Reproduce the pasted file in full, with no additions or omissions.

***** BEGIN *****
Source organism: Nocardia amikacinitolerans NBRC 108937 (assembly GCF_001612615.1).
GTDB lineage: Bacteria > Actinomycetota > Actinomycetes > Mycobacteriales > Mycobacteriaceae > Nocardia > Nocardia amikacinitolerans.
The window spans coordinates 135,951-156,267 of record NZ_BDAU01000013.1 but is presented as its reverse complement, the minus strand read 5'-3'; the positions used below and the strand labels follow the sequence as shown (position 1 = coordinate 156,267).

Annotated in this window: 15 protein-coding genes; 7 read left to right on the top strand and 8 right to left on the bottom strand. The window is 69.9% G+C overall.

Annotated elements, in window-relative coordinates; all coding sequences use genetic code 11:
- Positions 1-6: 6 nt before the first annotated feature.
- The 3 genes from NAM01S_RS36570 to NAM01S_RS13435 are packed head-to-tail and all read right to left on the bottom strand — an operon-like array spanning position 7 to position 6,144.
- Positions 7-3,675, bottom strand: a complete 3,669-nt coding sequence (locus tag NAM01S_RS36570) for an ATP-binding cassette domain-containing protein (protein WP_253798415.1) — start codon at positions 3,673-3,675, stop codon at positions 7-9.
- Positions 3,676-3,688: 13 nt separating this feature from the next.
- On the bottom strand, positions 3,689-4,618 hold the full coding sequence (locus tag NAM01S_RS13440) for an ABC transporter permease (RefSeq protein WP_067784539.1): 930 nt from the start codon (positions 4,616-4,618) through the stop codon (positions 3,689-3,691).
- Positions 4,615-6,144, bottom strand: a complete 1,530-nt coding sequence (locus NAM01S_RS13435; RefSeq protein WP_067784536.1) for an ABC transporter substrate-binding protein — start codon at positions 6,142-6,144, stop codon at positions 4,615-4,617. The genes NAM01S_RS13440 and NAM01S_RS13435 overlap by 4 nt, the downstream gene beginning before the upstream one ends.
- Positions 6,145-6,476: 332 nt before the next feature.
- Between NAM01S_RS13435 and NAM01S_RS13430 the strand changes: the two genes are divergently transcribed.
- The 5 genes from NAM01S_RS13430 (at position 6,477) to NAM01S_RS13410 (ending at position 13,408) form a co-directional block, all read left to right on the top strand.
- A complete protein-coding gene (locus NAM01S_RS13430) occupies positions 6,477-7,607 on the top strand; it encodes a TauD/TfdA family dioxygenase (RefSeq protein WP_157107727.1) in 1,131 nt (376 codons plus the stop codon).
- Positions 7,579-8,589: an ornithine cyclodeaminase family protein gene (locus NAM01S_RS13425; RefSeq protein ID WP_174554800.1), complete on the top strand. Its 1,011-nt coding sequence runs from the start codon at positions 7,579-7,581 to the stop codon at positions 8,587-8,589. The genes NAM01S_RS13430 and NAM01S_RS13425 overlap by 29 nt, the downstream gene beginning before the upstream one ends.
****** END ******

Source organism: Nocardia amikacinitolerans NBRC 108937 (assembly GCF_001612615.1).
GTDB lineage: Bacteria > Actinomycetota > Actinomycetes > Mycobacteriales > Mycobacteriaceae > Nocardia > Nocardia amikacinitolerans.
The window spans coordinates 135,951-156,267 of record NZ_BDAU01000013.1 but is presented as its reverse complement, the minus strand read 5'-3'; the positions used below and the strand labels follow the sequence as shown (position 1 = coordinate 156,267).

Annotated in this window: 15 protein-coding genes; 7 read left to right on the top strand and 8 right to left on the bottom strand. The window is 69.9% G+C overall.

Annotated elements, in window-relative coordinates; all coding sequences use genetic code 11:
- Positions 1-6: 6 nt before the first annotated feature.
- The 3 genes from NAM01S_RS36570 to NAM01S_RS13435 are packed head-to-tail and all read right to left on the bottom strand — an operon-like array spanning position 7 to position 6,144.
- Positions 7-3,675, bottom strand: a complete 3,669-nt coding sequence (locus tag NAM01S_RS36570) for an ATP-binding cassette domain-containing protein (protein WP_253798415.1) — start codon at positions 3,673-3,675, stop codon at positions 7-9.
- Positions 3,676-3,688: 13 nt separating this feature from the next.
- On the bottom strand, positions 3,689-4,618 hold the full coding sequence (locus tag NAM01S_RS13440) for an ABC transporter permease (RefSeq protein WP_067784539.1): 930 nt from the start codon (positions 4,616-4,618) through the stop codon (positions 3,689-3,691).
- Positions 4,615-6,144, bottom strand: a complete 1,530-nt coding sequence (locus NAM01S_RS13435; RefSeq protein WP_067784536.1) for an ABC transporter substrate-binding protein — start codon at positions 6,142-6,144, stop codon at positions 4,615-4,617. The genes NAM01S_RS13440 and NAM01S_RS13435 overlap by 4 nt, the downstream gene beginning before the upstream one ends.
- Positions 6,145-6,476: 332 nt before the next feature.
- Between NAM01S_RS13435 and NAM01S_RS13430 the strand changes: the two genes are divergently transcribed.
- The 5 genes from NAM01S_RS13430 (at position 6,477) to NAM01S_RS13410 (ending at position 13,408) form a co-directional block, all read left to right on the top strand.
- A complete protein-coding gene (locus NAM01S_RS13430) occupies positions 6,477-7,607 on the top strand; it encodes a TauD/TfdA family dioxygenase (RefSeq protein WP_157107727.1) in 1,131 nt (376 codons plus the stop codon).
- Positions 7,579-8,589: an ornithine cyclodeaminase family protein gene (locus NAM01S_RS13425; RefSeq protein ID WP_174554800.1), complete on the top strand. Its 1,011-nt coding sequence runs from the start codon at positions 7,579-7,581 to the stop codon at positions 8,587-8,589. The genes NAM01S_RS13430 and NAM01S_RS13425 overlap by 29 nt, the downstream gene beginning before the upstream one ends.